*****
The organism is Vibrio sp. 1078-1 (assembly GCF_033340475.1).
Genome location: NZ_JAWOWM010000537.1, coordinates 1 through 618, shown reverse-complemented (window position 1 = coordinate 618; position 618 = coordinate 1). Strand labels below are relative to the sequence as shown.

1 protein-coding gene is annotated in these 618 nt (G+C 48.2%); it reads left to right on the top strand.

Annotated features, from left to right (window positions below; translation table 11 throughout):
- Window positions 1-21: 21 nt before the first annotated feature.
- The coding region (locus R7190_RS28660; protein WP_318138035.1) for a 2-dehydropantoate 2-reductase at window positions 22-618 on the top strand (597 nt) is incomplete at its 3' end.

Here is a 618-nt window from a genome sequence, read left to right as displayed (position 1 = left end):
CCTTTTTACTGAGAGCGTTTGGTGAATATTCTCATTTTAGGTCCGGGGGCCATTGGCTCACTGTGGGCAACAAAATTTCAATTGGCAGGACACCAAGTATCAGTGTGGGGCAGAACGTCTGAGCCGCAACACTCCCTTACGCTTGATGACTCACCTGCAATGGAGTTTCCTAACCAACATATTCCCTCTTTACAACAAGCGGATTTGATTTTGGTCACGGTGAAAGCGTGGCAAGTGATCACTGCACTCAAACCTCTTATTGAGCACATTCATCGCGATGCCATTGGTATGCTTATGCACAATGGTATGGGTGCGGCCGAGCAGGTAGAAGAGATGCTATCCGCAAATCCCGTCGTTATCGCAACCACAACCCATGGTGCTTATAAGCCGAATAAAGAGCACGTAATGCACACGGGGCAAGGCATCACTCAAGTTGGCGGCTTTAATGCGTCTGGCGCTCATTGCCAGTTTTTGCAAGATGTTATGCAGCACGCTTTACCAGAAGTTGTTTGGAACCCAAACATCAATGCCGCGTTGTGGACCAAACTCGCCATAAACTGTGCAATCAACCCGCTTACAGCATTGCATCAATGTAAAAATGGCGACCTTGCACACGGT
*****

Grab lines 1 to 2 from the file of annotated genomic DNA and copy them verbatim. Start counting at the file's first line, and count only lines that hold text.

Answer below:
The organism is Vibrio sp. 1078-1 (assembly GCF_033340475.1).
Genome location: NZ_JAWOWM010000537.1, coordinates 1 through 618, shown reverse-complemented (window position 1 = coordinate 618; position 618 = coordinate 1). Strand labels below are relative to the sequence as shown.